Getting my thoughts out, one way or another, has always helped me cope with what I am feeling inside. What I like about journaling is the ability to go back and actually read my own words about what I was thinking or feeling during that moment – it’s right there in front of me. It also helps me see my own potential behavioral patterns. If I notice I am feeling a certain way, I’ll often go back to my journal to see when I’ve felt that way before. If I have, I’ll recall how I reacted and review how that worked out for me. Finding a group of friends or an outlet like Gravity Network to share your thoughts with can be super helpful.

As I said earlier, these tools have not deleted my memories of sexual abuse, but they have taught me skills to live a happy life without blaming myself for other’s actions. I plan to stay physically active and remain healthy to help find the joy in things I used to love. I will do my best to make to-do lists to help me stay on top of my daily tasks when my emotions want to distract me. I will give my time and attention to other who need it, because others have been there for me when I needed to be lifted up. I will practice mindfulness to remain aware of my true self and chart the path to my brightest future. And I will continue to tell my story through personal journaling and this blog, not only for myself, but for others who read and are going through their own struggles.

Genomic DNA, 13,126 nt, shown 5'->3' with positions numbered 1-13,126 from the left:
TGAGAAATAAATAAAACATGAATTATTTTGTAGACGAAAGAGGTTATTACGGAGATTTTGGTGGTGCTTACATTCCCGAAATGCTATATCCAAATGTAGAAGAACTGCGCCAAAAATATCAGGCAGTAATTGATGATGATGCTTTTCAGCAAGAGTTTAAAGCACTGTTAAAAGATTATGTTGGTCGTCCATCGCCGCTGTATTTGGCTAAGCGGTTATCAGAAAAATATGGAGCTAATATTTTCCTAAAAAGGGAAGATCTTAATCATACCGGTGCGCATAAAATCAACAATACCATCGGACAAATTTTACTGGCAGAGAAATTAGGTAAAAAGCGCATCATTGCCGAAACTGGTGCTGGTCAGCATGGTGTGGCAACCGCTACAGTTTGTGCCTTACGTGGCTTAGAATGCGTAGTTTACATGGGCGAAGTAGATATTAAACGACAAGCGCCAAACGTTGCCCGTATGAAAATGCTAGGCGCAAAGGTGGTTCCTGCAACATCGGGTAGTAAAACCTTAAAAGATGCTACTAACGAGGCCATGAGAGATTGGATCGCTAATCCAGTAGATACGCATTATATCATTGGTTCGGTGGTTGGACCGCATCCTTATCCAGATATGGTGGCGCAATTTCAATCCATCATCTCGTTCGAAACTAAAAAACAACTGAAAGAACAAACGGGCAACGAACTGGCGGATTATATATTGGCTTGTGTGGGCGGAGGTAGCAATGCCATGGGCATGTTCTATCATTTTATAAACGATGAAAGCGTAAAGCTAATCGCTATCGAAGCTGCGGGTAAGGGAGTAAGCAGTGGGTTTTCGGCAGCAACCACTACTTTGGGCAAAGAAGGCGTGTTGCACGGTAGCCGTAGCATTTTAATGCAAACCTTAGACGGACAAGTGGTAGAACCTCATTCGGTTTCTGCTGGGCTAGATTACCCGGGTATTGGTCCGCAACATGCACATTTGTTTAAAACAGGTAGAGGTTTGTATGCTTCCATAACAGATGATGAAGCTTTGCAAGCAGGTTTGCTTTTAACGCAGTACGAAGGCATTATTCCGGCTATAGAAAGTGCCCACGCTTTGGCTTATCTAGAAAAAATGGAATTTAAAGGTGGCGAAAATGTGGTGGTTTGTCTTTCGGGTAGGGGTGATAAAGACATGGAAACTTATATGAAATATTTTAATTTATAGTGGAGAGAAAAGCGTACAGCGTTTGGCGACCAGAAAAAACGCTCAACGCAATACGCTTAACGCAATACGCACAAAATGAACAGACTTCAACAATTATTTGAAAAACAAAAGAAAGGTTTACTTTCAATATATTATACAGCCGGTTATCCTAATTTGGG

You don’t have to do it alone

No matter how long ago or how recent an individual has experienced childhood sexual abuse, or the age when the abuse occurred, it is always possible to begin the healing process. The same is true for individuals who have experienced an isolated abuse event or a repeated pattern of maltreatment. No matter the situation, there are organizations, support groups, and trained individuals who are willing and able to help. How much or how little an individual chooses to reveal about their experiences, and with whom, is completely up to them. Each individual’s pathway to healing can be completely different from one another. This journey can have many twists and turns, however, one of the most important things to remember is that you or your loved one, do not have to do it alone.

Read more…



Stories: I thought fighting to stay alive was normal

Warning: May contain triggers for survivors of childhood sexual abuse

When I got in my teens, I had these weird flash backs, of someone on top of me, I couldn’t breath. I saw myself floating above me. I thought I was dreaming, I heard my mom, call my dad’s name, I looked over towards her, then my dad yelled go back to bed, I then realized the horror, my dad was on top of me, I felt the pain, I was back in my body, I was told keep my mouth shut and don’t tell anyone or I’d get an a** whipping.

I knew my mom knew what was going on, because she allowed my siblings along with my dad to yell at me, hit on me, make fun of me and call me names. I was taught I should just be there and take it, fighting screaming, getting gang picked on.